It has been reported that some mitochondrial haplogroups and single nucleotide polymorphisms affect the risk of AD, but due to the small sample size and lack of validation, the contribution of mitochondrial genetic variation to AD risk is inconclusive [95, 96].

As mentioned above, most cases of AD are thought to be caused by complex interactions between multiple genetic variations and environmental risk factors. High-quality large-scale databases and powerful bioinformatics methods may be the main ways to help understand this complex interaction, specifically the global-scale AD research shared database and AI technology. Some important data sharing resources in AD research are: Alzheimer’s Disease Genetics Consortium (ADGC,, Alzheimer’s Disease Sequencing Project (ADSP,, Alzheimer’s Disease Neuroimaging Initiative (ADNI,, AlzGene (, Dementias Platform UK (DPUK,, Genetics of Alzheimer’s Disease Data Storage Site (NIAGADS,, Global Alzheimer’s Association Interactive Network (GAAIN,, and National Centralized Repository for Alzheimer’s Disease and Related Dementias (NCRAD, [97, 98].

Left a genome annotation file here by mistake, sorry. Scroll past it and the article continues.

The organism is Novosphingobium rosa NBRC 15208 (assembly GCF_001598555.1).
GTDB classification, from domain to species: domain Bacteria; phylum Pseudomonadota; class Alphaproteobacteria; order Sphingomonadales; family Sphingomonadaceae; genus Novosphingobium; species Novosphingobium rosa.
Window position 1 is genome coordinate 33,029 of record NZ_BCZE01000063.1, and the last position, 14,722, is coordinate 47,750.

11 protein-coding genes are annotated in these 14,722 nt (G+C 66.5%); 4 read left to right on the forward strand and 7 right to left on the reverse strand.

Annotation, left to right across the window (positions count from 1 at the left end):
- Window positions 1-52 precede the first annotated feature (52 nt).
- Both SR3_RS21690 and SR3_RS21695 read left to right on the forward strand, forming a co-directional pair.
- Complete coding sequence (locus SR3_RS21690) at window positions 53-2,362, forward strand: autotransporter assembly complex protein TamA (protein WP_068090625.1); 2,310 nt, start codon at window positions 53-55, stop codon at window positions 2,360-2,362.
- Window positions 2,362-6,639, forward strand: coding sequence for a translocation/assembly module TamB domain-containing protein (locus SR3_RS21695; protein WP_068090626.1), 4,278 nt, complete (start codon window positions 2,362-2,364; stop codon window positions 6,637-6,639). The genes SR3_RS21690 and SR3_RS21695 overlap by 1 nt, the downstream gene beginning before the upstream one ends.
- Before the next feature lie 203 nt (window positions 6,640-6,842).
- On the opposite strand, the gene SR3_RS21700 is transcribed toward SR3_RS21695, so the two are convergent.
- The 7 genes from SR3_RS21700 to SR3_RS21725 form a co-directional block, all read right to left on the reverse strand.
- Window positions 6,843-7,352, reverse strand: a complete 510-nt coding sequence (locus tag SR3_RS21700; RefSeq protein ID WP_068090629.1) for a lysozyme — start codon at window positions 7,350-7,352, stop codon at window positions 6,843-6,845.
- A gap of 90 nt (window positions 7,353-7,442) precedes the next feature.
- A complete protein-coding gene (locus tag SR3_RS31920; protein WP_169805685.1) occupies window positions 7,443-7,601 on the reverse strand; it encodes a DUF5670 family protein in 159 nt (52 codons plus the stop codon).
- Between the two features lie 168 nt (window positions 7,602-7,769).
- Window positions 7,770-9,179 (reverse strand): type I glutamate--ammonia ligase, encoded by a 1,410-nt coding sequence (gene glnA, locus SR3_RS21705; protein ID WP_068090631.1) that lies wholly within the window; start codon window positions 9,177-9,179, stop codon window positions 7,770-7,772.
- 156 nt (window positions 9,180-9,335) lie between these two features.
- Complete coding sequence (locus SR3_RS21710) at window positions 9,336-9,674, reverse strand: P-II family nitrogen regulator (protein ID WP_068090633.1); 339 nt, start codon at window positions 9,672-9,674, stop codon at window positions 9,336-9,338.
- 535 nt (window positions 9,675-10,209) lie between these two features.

The Applications of AI in AD Genetic Analysis

AI technology, mainly machine learning algorithms, has shown to be efficient for large data analysis of high-dimensional complex systems. Currently, machine learning has been used in the studies of diagnosis and prognosis of AD based on genetic data, the analysis of genetic variations, gene expression profiles, gene-gene interactions in AD, and genetic analyses of AD based on a knowledge base.

Diagnosis and Prognosis

In earlier times, AI algorithms were used to make predictions for the diagnosis and prognosis of AD by analyzing patient genetic information. Takasaki et al. published two papers in 2008 and 2009 that studied centenarians and other patients in Japan with AD and Parkinson's disease.